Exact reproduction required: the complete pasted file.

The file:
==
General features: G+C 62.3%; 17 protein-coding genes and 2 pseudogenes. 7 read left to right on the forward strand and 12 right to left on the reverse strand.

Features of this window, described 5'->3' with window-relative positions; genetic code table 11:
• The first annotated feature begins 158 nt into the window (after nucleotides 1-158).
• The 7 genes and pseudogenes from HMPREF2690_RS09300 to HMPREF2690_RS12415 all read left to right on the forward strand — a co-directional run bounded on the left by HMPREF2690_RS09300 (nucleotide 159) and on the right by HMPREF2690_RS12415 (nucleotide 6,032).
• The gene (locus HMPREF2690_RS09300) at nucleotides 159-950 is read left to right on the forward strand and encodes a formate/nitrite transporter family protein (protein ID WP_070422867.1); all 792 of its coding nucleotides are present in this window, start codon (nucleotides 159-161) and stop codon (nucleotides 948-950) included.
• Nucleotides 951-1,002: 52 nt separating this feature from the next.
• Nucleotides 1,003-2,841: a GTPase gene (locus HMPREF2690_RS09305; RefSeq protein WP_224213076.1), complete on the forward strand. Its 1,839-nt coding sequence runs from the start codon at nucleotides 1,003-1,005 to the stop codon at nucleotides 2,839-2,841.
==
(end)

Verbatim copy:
General features: G+C 62.3%; 17 protein-coding genes and 2 pseudogenes. 7 read left to right on the forward strand and 12 right to left on the reverse strand.

Features of this window, described 5'->3' with window-relative positions; genetic code table 11:
• The first annotated feature begins 158 nt into the window (after nucleotides 1-158).
• The 7 genes and pseudogenes from HMPREF2690_RS09300 to HMPREF2690_RS12415 all read left to right on the forward strand — a co-directional run bounded on the left by HMPREF2690_RS09300 (nucleotide 159) and on the right by HMPREF2690_RS12415 (nucleotide 6,032).
• The gene (locus HMPREF2690_RS09300) at nucleotides 159-950 is read left to right on the forward strand and encodes a formate/nitrite transporter family protein (protein ID WP_070422867.1); all 792 of its coding nucleotides are present in this window, start codon (nucleotides 159-161) and stop codon (nucleotides 948-950) included.
• Nucleotides 951-1,002: 52 nt separating this feature from the next.
• Nucleotides 1,003-2,841: a GTPase gene (locus HMPREF2690_RS09305; RefSeq protein WP_224213076.1), complete on the forward strand. Its 1,839-nt coding sequence runs from the start codon at nucleotides 1,003-1,005 to the stop codon at nucleotides 2,839-2,841.